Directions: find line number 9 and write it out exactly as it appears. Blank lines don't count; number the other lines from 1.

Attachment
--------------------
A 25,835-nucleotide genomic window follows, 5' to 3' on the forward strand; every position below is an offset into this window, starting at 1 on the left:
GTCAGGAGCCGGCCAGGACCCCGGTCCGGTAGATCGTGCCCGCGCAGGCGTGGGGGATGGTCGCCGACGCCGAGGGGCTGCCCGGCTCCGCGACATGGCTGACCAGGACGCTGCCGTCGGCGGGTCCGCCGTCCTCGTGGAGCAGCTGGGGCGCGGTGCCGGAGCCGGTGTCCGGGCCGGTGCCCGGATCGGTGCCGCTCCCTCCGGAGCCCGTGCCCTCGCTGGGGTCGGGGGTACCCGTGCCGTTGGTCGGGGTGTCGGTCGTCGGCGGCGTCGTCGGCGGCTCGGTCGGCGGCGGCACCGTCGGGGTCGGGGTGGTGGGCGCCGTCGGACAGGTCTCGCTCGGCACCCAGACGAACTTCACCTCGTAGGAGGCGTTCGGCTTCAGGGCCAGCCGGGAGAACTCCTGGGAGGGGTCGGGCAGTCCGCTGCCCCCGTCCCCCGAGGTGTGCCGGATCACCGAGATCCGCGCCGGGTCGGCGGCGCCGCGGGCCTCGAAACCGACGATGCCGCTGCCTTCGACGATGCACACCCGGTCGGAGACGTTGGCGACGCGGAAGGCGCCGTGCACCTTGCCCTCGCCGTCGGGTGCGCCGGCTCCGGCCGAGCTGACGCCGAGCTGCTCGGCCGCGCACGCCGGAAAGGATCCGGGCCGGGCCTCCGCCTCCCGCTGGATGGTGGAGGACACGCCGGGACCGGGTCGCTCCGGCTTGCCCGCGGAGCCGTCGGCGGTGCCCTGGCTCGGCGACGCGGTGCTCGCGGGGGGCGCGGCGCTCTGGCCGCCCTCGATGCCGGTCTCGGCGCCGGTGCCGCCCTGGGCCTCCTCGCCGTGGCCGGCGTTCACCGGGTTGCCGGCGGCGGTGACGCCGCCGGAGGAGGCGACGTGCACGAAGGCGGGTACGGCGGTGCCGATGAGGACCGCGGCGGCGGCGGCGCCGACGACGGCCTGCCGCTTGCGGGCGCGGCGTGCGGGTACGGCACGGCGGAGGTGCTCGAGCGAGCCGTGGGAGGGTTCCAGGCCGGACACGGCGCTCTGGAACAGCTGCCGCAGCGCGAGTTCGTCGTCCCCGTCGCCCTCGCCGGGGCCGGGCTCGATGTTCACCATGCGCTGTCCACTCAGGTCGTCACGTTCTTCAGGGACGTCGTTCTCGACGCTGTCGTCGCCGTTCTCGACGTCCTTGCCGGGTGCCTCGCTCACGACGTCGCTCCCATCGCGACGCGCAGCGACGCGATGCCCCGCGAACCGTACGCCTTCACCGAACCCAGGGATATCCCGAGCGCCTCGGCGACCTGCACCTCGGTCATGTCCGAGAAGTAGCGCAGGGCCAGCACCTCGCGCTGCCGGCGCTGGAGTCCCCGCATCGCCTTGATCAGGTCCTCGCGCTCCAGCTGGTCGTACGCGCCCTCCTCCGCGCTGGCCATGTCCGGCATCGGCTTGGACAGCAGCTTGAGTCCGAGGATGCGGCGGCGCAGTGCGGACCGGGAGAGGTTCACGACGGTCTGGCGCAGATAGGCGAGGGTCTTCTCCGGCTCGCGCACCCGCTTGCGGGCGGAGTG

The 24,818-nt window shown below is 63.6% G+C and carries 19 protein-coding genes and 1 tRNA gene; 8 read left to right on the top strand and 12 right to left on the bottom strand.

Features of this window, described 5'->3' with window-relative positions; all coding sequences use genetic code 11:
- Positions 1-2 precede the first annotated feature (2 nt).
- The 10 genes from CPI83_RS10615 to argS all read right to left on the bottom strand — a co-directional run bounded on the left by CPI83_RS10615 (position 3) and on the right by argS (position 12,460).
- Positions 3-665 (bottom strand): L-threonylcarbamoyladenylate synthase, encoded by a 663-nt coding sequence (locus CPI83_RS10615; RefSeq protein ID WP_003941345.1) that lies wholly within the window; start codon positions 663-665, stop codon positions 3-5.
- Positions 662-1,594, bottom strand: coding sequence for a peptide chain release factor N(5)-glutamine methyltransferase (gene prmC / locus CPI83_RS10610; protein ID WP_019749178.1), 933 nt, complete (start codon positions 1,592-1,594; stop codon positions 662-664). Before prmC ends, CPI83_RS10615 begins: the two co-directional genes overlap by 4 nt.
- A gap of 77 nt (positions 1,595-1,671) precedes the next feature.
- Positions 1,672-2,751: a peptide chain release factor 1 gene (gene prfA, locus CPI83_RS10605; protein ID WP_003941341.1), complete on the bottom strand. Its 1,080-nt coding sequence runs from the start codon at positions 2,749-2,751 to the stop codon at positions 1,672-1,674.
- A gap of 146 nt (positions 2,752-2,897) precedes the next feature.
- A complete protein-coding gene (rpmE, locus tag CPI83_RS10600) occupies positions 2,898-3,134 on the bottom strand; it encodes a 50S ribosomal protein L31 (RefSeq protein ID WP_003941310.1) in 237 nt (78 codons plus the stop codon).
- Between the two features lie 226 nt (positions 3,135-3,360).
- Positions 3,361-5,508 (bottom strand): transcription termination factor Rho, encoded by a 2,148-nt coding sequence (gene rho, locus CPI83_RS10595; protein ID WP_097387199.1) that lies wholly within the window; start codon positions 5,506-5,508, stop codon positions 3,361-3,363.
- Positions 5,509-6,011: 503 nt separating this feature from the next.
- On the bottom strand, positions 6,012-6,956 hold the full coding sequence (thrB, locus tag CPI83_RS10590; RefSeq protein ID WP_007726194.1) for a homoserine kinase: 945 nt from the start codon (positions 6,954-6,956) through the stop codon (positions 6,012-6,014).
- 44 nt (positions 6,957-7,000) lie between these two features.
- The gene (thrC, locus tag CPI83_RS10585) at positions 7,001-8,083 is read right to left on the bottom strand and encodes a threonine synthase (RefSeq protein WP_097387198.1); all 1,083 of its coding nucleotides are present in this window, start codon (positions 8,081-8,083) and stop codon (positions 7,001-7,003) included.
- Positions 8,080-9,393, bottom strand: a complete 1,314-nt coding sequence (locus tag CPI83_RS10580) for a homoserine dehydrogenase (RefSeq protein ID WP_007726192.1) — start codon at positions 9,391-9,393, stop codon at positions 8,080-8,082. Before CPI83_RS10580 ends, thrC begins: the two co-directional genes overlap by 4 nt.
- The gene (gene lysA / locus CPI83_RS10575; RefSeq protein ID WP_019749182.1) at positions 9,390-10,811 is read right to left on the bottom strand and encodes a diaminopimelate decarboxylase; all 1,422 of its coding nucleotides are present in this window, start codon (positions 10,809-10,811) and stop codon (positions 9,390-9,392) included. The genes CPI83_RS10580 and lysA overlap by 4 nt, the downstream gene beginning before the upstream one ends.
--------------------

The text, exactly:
- A gap of 77 nt (positions 1,595-1,671) precedes the next feature.